The King Of Ranchers

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In almost every way Miller was unlike the image of the western cattleman—the free and easy, quick-on-the-draw character—that the movies and television have made familiar. He never went galloping off at the head of a posse to track down varmints who had been rustling his stock. He never shot it out with a desperado. He had no reputation for being greased lightning on the draw, nor had he any notches on his gun. In fact he never even carried a gun. He thought of himself as a hard-headed businessman, not as a romantic range-riding hero. Naturally, he tried to prevent raids on his herds. But he discounted thefts he could not prevent as part of the expenses of his business, just as a modern businessman writes off unavoidable losses. And when on one occasion he was held up by a masked bandit who stepped out of the brush with a cocked revolver, Miller’s response was as sensible and unheroic as that of any corporation executive threatened with a pistol on a Manhattan street today: peaceably he handed over his wallet and went his way, satisfied to have retained his life.

Miller’s attitude toward those who attempted to rob him was realistic. He knew that he was a natural target and that it was a rare jury that would bring in a conviction against a person accused of stealing from the man who owned more livestock and land than any person in America. In one case a defendant was acquitted after being caught red-handed. After the trial, he said reproachfully to one of Miller’s superintendents, “I’m surprised at Mr. Miller. He ought to be a better businessman than to prosecute me. It cost me a thousand dollars to bribe that jury. Look at all the cattle I’m going to have to steal now to get that back.”

All this Miller took calmly. He continued to prosecute—for whatever deterrent value the action might have—the thieves who rustled his cattle. On the other hand, he never prosecuted anyone—settlers or bandits —who killed his cattle for food. Miller asked only that whoever killed any of his steers should hang the hides on a tree where Miller’s cowboys could find them. Hides, after all, were worth four dollars apiece. It was surprising how often even bandits took the trouble to comply with this request.

This is just one example of Miller’s shrewd knowledge of human nature. He knew he could not afford to have the small settlers around his ranches actively hostile to him, and he worked out an elaborate code for winning their friendship. “Never charge anyone for a meal at our ranches,” he wrote his superintendents, “but whenever any of our employees eat outside, they should insist on paying for the meal.”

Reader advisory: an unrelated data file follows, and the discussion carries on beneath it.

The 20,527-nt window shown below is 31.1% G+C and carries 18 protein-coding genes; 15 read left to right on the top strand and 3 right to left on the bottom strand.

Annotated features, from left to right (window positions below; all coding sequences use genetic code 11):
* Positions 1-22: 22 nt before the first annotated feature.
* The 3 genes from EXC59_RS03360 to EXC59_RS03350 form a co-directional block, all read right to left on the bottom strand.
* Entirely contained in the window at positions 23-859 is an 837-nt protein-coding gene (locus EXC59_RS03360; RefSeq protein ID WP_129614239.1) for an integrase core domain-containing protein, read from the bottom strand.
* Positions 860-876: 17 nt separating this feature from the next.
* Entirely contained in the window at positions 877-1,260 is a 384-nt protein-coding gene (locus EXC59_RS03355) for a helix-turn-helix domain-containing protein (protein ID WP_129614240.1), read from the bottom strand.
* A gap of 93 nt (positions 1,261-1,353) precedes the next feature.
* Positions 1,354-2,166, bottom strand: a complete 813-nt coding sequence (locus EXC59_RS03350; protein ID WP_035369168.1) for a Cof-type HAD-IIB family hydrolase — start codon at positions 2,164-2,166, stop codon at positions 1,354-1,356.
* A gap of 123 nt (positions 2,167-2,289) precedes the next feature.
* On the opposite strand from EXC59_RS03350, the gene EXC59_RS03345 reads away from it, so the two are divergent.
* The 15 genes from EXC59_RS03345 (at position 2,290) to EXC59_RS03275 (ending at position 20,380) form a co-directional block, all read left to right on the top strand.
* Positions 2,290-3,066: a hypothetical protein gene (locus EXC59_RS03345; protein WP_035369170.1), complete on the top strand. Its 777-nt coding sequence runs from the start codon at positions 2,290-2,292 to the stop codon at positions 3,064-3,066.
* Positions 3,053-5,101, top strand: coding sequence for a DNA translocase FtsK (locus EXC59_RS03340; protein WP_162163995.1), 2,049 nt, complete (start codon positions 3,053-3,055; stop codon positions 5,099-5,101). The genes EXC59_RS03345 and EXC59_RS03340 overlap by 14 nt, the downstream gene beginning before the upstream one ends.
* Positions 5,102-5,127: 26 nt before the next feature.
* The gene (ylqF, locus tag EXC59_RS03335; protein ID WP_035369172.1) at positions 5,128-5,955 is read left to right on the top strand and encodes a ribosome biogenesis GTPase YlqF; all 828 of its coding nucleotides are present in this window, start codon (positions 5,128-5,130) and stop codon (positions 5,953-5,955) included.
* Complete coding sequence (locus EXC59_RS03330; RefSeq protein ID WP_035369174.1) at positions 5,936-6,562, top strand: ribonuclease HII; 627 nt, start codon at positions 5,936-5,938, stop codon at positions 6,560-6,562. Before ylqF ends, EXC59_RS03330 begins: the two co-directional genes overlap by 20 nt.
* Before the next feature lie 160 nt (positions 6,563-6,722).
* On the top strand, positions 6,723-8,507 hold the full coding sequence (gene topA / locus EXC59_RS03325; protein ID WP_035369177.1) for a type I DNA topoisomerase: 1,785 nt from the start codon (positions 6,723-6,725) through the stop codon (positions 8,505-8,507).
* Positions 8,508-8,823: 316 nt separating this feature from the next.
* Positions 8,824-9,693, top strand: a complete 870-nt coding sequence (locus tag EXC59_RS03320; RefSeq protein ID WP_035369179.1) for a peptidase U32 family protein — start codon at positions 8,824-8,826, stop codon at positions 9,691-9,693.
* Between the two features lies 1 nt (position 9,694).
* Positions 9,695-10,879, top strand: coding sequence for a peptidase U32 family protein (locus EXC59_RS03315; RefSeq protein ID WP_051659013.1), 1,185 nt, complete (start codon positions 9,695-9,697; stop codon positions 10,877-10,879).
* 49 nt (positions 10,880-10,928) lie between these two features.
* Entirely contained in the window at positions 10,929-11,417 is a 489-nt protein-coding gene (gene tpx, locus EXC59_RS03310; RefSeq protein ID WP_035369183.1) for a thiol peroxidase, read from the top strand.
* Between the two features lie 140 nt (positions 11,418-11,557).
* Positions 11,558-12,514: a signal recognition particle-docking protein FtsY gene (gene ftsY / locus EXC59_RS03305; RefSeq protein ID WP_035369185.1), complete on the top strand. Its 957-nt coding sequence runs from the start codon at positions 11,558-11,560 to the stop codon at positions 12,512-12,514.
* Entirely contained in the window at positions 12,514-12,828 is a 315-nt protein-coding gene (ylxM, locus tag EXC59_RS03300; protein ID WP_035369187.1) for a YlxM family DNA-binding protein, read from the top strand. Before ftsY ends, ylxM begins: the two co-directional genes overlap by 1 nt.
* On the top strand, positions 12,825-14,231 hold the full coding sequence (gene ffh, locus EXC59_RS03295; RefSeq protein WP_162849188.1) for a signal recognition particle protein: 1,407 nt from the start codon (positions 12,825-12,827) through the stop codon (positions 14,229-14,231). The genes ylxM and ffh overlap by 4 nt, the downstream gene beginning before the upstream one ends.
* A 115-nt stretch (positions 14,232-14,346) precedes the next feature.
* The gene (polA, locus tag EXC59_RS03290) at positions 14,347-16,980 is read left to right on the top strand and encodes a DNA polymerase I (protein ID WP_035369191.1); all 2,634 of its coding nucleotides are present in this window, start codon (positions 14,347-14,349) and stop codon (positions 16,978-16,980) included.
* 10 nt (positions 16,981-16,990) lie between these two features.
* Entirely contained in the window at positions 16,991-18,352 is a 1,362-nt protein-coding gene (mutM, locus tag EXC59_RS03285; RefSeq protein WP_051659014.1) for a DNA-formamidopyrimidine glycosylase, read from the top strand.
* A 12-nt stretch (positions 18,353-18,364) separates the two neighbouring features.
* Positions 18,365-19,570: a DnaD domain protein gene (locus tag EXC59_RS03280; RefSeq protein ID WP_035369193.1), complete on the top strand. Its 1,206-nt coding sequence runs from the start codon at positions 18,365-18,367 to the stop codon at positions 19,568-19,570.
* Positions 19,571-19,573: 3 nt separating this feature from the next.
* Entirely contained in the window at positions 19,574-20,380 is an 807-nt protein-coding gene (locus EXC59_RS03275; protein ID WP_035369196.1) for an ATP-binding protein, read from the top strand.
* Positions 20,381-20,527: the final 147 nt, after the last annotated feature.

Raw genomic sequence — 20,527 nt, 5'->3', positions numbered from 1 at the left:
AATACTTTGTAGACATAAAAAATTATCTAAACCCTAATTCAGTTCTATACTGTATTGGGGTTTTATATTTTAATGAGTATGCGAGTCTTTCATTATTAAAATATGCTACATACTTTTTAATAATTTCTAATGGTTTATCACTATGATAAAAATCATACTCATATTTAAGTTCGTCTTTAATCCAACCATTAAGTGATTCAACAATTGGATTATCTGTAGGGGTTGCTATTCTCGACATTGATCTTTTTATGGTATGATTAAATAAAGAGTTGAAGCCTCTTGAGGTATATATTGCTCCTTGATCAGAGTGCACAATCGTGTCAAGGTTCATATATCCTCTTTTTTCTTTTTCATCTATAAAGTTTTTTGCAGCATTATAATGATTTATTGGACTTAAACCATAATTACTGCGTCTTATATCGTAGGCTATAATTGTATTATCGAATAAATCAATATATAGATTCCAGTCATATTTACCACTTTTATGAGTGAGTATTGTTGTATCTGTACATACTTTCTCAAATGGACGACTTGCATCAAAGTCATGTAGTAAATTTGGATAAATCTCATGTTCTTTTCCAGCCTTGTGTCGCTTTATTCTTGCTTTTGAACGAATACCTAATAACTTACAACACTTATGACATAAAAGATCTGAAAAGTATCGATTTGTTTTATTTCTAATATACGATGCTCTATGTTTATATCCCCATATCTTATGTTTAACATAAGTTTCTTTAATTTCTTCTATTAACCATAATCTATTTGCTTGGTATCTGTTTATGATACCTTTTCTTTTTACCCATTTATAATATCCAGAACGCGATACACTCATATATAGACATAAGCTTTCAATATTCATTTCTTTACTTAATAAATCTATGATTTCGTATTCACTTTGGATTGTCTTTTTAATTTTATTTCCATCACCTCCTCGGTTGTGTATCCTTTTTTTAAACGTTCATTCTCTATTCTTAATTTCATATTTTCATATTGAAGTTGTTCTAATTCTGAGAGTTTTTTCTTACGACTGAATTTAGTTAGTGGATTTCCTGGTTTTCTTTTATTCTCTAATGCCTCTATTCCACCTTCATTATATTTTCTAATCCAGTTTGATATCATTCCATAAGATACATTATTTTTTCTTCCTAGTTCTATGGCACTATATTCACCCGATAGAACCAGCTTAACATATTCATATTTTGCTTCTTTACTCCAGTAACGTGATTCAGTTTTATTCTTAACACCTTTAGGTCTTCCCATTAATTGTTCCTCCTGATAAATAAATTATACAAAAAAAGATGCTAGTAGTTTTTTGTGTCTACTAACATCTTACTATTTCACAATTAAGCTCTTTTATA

He let it be widely known that any settler should feel free to pick up a Miller cow on the range and take her home as a milk cow for the family, provided the settler saw to it that the unweaned calves did not suffer. Miller effected a sort of lend-lease arrangement on these cows. When the settler found that the cow he had picked up had run dry, he could bring her into any Miller ranch and trade her in for one that was flowing with milk.

Miller had a long list of people to whom he regularly sent gifts, and he knew better than to try to stint or economize here. “There’s no use giving a person a turkey and expecting him to appreciate it unless it is in fine condition,” Miller once said to a penny-pinching foreman. “It’s better not to send a gift at all.”

Miller’s prudently calculated generosity extended to tramps and other vagrants, to whom he gave several thousand free meals a year. This proved to be very good insurance. Other cattlemen had their barns or haystacks burned and their gates left open by tramps and malcontents, but this happened less often to Miller. With characteristic punctiliousness he drew up a detailed set of instructions for the care of hobos:

  1. Never refuse a tramp a meal, but never give him more than one meal. A tramp should be a tramp and keep on tramping.
  2. Never refuse a tramp a night’s lodging. Warn him not to use any matches and let him sleep in the barn, but never let him stay more than one night.
  3. Never make a tramp work for his meal. He won’t thank you if you do. Anyhow he is too weak to work before a meal and too lazy to work after a meal.
  4. Never let the tramps eat with the men. Make them wait until the men are through, and then make them eat off the same plates. The cook should not be made to do extra work for tramps.

Because of rule Number 4 the route up the long San Joaquin Valley from one Miller ranch to another was known far and wide among the brothers of the road as “the Dirty Plate Route.”